Friday, December 16, 2016

Casein investigations

It's only by experimenting with paint, or a new drawing material, or brushes or whatever that I begin to understand them. Casein paint is a particular example. There aren't many instructional resources out there, excepting James Gurney's useful instructional video "Casein in the Wild," available on Gumroad and his short free videos on YouTube and as various snippets in his blog and elsewhere. There definitely are no experts in casein providing instruction in Iowa. But I have a few tubes of Richeson's Shiva casein paint, so I'm doing studies and paintings with them as I learn. Here are some recent ones.

"Leonard" was a quick study done on an 8x10 panel. I used an online photo reference and limited my palette to ivory black mixed with a touch of phthalo blue plus white to make this monochrome study in casein.
"Leonard," casein 2016
Although casein ivory black tends to be very thick, almost gelled as it comes out of the tube, but casein stays wet and usable quite a while when squeezed out on a piece of wet paper towel. (This is a nice trick for gouache, too.) Despite its nearly gelled consistency it thins nicely with water and mixes well with white to make a full range of grays. I tried to make at least 5-6 values of gray in this one to show subtle differences in skin tones. Here I was practicing with the paint itself--trying to learn its physical properties.












"Erin," milk paint on panel
This small sketch was a quick grisaille study of a portrait subject, "Erin," whose portrait I posted some weeks ago. Although you might think this was a preparatory work for the oil portrait in fact this was done later, as a way to do more work with milk paint.

Sinopia milk paint comes in a considerably more liquid form than Shiva casein, although it dries equally fast. The thinner consistency took some getting used to when mixing, but the result was a satisfying range of grays. These colors are Sinopia's Charcoal Black and Milk White only.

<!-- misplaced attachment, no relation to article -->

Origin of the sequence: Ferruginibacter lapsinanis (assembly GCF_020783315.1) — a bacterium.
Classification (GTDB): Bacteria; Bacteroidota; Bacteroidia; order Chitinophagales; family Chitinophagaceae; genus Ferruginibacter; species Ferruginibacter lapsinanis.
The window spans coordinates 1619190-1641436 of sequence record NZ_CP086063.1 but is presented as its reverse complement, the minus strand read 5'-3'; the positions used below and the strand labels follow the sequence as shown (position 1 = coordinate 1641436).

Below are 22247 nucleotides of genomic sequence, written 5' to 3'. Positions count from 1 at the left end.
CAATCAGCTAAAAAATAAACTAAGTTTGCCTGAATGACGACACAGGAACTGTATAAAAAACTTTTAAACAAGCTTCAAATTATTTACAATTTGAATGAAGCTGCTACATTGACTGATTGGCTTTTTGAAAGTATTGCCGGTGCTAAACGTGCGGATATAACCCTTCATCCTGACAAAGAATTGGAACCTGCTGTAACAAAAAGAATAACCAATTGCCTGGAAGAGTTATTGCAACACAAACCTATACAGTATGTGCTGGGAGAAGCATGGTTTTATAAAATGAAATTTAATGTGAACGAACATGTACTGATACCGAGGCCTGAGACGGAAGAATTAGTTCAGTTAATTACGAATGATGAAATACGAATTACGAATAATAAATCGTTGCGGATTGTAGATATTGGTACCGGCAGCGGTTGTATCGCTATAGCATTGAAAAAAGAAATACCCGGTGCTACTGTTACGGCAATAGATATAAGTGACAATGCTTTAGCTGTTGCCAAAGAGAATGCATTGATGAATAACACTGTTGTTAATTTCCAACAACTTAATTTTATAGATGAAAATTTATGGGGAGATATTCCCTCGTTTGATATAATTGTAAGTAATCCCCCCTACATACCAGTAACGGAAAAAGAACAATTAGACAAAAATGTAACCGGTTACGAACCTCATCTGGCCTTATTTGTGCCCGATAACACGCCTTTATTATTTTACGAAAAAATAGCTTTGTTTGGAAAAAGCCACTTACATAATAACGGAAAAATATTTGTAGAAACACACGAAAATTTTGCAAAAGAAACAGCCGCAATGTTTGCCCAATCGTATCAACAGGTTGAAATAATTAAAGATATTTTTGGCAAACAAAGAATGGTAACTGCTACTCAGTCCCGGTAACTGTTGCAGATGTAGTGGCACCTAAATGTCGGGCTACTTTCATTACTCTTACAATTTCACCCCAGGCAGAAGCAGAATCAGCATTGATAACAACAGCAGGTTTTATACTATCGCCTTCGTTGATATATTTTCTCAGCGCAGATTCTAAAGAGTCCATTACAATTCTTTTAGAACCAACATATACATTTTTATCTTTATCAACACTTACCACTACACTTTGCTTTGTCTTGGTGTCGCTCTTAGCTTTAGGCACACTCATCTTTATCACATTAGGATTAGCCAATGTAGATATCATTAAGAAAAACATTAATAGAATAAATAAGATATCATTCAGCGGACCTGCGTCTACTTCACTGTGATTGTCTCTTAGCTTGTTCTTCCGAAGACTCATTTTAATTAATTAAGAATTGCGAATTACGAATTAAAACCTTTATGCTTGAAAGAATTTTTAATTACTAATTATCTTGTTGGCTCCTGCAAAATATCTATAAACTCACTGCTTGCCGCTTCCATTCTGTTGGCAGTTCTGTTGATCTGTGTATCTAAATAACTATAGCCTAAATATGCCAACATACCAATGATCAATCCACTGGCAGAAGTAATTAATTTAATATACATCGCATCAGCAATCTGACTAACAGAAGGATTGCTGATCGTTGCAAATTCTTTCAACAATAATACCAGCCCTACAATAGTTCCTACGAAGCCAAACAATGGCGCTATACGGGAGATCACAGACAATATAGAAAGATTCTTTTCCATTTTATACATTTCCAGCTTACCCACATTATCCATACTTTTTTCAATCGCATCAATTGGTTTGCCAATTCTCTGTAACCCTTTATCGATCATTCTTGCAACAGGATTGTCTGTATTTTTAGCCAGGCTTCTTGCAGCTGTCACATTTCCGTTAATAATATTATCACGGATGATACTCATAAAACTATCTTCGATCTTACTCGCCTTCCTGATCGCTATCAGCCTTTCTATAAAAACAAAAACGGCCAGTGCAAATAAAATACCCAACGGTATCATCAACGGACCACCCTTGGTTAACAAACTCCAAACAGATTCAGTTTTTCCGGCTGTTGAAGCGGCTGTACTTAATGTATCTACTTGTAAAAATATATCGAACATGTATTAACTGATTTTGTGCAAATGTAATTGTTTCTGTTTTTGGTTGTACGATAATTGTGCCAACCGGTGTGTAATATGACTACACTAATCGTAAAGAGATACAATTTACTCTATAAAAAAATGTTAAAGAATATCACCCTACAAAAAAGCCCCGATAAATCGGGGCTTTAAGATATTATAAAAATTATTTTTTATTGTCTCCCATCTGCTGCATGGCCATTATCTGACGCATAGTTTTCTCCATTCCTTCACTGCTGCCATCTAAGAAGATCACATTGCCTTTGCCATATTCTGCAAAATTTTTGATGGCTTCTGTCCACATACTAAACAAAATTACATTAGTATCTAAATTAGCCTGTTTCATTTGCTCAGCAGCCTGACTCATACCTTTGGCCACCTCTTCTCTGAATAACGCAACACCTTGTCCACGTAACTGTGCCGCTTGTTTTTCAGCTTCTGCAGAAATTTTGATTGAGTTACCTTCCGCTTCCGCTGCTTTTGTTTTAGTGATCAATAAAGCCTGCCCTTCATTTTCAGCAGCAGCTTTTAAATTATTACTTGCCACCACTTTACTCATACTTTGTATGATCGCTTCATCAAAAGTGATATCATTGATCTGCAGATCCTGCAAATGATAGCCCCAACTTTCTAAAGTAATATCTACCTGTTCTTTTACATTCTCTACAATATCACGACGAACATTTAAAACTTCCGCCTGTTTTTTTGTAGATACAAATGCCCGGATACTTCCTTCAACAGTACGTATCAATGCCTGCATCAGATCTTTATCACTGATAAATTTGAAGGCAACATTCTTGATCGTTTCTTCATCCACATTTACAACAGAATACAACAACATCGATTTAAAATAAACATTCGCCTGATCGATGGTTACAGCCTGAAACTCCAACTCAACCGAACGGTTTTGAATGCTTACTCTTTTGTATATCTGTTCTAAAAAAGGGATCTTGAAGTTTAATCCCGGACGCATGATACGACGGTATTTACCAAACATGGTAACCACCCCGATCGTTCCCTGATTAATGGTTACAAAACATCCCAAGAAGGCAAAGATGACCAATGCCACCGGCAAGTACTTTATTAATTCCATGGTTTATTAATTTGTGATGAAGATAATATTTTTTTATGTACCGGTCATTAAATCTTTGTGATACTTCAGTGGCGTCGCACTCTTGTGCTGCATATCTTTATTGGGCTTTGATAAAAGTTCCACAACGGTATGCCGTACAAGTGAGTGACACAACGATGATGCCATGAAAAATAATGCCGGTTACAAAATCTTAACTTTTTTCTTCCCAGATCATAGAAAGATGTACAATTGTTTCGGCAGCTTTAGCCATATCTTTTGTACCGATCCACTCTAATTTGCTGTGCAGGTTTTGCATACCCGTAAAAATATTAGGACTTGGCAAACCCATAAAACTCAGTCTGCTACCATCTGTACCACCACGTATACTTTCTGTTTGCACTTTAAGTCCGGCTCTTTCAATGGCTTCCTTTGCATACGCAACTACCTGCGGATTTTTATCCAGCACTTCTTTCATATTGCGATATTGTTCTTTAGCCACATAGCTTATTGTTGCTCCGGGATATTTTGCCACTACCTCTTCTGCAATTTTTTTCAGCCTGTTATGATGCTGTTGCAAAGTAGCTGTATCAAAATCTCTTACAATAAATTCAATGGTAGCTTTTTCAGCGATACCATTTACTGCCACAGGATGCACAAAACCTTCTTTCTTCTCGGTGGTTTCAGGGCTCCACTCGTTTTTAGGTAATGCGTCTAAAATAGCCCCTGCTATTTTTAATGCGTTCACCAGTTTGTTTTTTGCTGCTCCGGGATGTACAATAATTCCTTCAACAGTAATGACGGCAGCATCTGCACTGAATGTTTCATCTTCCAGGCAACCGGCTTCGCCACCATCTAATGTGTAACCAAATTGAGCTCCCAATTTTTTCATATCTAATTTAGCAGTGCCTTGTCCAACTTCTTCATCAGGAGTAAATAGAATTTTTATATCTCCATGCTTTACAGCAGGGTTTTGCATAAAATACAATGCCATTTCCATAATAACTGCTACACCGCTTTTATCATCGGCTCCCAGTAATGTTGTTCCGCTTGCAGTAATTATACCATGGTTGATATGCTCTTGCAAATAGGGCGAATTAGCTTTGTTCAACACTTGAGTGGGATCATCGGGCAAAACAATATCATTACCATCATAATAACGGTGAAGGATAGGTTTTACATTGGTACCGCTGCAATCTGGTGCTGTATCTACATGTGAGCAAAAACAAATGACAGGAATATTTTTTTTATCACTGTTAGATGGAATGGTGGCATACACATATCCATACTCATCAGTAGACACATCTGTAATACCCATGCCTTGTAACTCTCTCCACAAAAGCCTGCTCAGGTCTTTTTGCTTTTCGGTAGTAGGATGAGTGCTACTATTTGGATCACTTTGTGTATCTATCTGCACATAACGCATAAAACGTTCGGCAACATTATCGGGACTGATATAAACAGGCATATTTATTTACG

This is 5x8, painted spontaneously over an old oil sketch I had laying around the studio. I used the same photo reference employed for the formal portrait because knowing the subject's face meant I could concentrate more on the paint itself. There is no blue in the darks in this limited-value sketch. The old failure underneath was in mostly warm tones (the blue on the side of her face is under painting). The idea here was to paint a limited range of values as well.
"Erin," casein on cold-press watercolor paper
Finally I did a full-color portrait in casein, my first in the medium. Again it's Erin, the foster child in my previous portrait. This work is 12x16 on heavy watercolor paper, but no doubt it would be better on a more rigid support like a plywood panel prepped with gesso. Furthermore, watercolor paper can be quite absorbent, which speeds the drying time even more, altering the handling rather significantly at first.

The casein delivered a full range of values and allowed good modelling of the volumes of the head, and the paint holds its chroma after drying. I have a hunch that it will look better when varnished. While I'm not sure that casein is ready for widespread use in portraits, it's certain to be useful in my practice in a number of ways. It's a fine medium for quick studies since it dries so quickly. And it may be useful as preliminary under painting for oils too. More investigations coming.

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